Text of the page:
The government is to make it easier to impose fines on the companies behind cold calls and nuisance texts, following tens of thousands of complaints.
Currently, firms can only be punished if the Information Commissioner can prove a call caused “substantial damage or substantial distress”. But from April 6, that legal requirement is to be removed to enable fines of up to £500,000 to be imposed quickly.
More than 175,000 complaints were made to the Information Commissioner’s Office (ICO) last year about nuisance calls and text messages.
The government says this number has risen in the past decade and the issue is particularly acute for the elderly and housebound as such calls can cause distress and anxiety.
In a speech earlier this month, Information Commissioner Christopher Graham described the current law as “a licence for spammers and scammers” and appealed for more powers.
The ICO can take action against companies who flout rules on direct marketing, and says it has issued penalties totalling £815,000 to nine firms since January 2012.
But it has been powerless to target other firms behind a large number of unsolicited calls or texts.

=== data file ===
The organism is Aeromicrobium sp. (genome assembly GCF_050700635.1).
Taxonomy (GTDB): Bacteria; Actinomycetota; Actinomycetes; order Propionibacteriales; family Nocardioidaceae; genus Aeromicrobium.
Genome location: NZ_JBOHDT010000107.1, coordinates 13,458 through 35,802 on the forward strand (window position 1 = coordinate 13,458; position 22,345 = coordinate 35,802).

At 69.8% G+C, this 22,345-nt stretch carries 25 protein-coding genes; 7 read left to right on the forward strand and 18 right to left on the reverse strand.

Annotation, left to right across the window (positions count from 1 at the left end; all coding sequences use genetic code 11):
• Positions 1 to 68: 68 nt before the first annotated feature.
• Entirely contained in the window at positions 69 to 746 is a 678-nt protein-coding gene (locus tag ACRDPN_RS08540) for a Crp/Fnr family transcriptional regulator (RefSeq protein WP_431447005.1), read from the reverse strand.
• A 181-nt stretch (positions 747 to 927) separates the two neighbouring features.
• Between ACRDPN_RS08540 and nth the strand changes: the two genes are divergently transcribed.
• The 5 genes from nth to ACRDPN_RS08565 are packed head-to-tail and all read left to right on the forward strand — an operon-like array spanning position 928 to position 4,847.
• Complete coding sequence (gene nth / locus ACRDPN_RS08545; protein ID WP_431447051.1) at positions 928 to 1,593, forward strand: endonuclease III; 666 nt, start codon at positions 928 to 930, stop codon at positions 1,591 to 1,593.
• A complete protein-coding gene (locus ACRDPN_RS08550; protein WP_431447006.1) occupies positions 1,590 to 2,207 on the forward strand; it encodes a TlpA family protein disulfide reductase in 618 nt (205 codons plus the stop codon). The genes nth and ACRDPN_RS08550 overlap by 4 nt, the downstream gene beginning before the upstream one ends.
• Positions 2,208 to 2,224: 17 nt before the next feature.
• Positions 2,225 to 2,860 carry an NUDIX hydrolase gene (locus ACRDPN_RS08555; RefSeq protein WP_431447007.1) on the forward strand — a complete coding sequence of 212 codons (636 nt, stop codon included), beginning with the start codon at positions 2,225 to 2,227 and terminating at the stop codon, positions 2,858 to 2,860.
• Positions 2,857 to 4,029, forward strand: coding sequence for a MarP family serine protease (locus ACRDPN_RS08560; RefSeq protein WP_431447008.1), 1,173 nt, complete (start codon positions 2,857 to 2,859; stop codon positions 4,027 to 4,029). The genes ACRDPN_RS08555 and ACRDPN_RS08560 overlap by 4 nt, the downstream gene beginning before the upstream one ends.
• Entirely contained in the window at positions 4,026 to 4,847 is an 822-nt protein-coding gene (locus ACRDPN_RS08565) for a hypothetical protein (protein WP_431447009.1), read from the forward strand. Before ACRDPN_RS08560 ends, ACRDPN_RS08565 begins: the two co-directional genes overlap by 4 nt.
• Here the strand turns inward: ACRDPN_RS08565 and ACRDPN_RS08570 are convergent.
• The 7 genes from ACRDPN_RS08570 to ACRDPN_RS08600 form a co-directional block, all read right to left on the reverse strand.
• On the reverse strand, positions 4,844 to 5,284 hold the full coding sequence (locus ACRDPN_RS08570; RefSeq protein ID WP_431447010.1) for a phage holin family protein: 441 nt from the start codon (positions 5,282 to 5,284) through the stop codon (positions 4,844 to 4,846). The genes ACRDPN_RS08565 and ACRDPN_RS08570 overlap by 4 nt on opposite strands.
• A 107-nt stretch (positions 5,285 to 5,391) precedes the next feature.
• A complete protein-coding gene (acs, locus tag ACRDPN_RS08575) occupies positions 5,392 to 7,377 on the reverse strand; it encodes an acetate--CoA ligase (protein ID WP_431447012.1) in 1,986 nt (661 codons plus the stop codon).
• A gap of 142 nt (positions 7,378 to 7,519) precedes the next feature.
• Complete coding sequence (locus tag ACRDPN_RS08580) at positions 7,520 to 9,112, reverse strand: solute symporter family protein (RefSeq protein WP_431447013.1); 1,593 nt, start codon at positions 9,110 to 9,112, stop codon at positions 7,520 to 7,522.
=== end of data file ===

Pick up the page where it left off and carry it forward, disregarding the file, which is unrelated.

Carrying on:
Digital economy minister Ed Vaizey told BBC Breakfast: “At the moment if the Information Commissioner goes after a company, he’s got to show the company has caused you – the consumer at home – serious distress, serious harm.
“It’s a very high test to pass which is why there have only been nine prosecutions, which is why we want to lower that test.”
He said it was “important to recognise” the UK has a “legitimate direct marketing industry… where businesses calling consumers can sometimes bring some benefit.
“We want to go after the cowboys. Frankly the Information commissioner knows who a lot of these companies are but it’s very, very difficult to pass that threshold; now it will be a lot easier,” he added.
It will now be up to the ICO to assess when a serious contravention has taken place.